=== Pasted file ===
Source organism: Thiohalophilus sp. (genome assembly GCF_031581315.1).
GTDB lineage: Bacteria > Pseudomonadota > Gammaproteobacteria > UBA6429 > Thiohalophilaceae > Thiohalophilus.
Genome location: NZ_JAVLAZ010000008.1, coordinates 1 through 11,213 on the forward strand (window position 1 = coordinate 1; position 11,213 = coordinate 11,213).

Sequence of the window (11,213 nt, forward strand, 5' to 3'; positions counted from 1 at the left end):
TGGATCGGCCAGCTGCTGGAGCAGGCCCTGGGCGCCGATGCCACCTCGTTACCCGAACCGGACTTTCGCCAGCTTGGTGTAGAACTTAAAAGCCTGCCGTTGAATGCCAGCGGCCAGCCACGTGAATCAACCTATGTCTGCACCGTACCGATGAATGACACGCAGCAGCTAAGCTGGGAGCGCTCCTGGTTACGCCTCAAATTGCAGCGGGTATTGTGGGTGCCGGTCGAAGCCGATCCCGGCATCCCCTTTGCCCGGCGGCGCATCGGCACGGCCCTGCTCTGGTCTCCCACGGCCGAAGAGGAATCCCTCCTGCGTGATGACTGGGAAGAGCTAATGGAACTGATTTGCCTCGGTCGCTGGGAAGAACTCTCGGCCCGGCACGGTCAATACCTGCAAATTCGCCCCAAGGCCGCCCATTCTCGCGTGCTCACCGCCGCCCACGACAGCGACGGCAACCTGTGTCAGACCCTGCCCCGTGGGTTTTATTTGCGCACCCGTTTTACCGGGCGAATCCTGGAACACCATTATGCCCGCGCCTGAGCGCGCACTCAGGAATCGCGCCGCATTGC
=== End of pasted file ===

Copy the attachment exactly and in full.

Source organism: Thiohalophilus sp. (genome assembly GCF_031581315.1).
GTDB lineage: Bacteria > Pseudomonadota > Gammaproteobacteria > UBA6429 > Thiohalophilaceae > Thiohalophilus.
Genome location: NZ_JAVLAZ010000008.1, coordinates 1 through 11,213 on the forward strand (window position 1 = coordinate 1; position 11,213 = coordinate 11,213).

Sequence of the window (11,213 nt, forward strand, 5' to 3'; positions counted from 1 at the left end):
TGGATCGGCCAGCTGCTGGAGCAGGCCCTGGGCGCCGATGCCACCTCGTTACCCGAACCGGACTTTCGCCAGCTTGGTGTAGAACTTAAAAGCCTGCCGTTGAATGCCAGCGGCCAGCCACGTGAATCAACCTATGTCTGCACCGTACCGATGAATGACACGCAGCAGCTAAGCTGGGAGCGCTCCTGGTTACGCCTCAAATTGCAGCGGGTATTGTGGGTGCCGGTCGAAGCCGATCCCGGCATCCCCTTTGCCCGGCGGCGCATCGGCACGGCCCTGCTCTGGTCTCCCACGGCCGAAGAGGAATCCCTCCTGCGTGATGACTGGGAAGAGCTAATGGAACTGATTTGCCTCGGTCGCTGGGAAGAACTCTCGGCCCGGCACGGTCAATACCTGCAAATTCGCCCCAAGGCCGCCCATTCTCGCGTGCTCACCGCCGCCCACGACAGCGACGGCAACCTGTGTCAGACCCTGCCCCGTGGGTTTTATTTGCGCACCCGTTTTACCGGGCGAATCCTGGAACACCATTATGCCCGCGCCTGAGCGCGCACTCAGGAATCGCGCCGCATTGC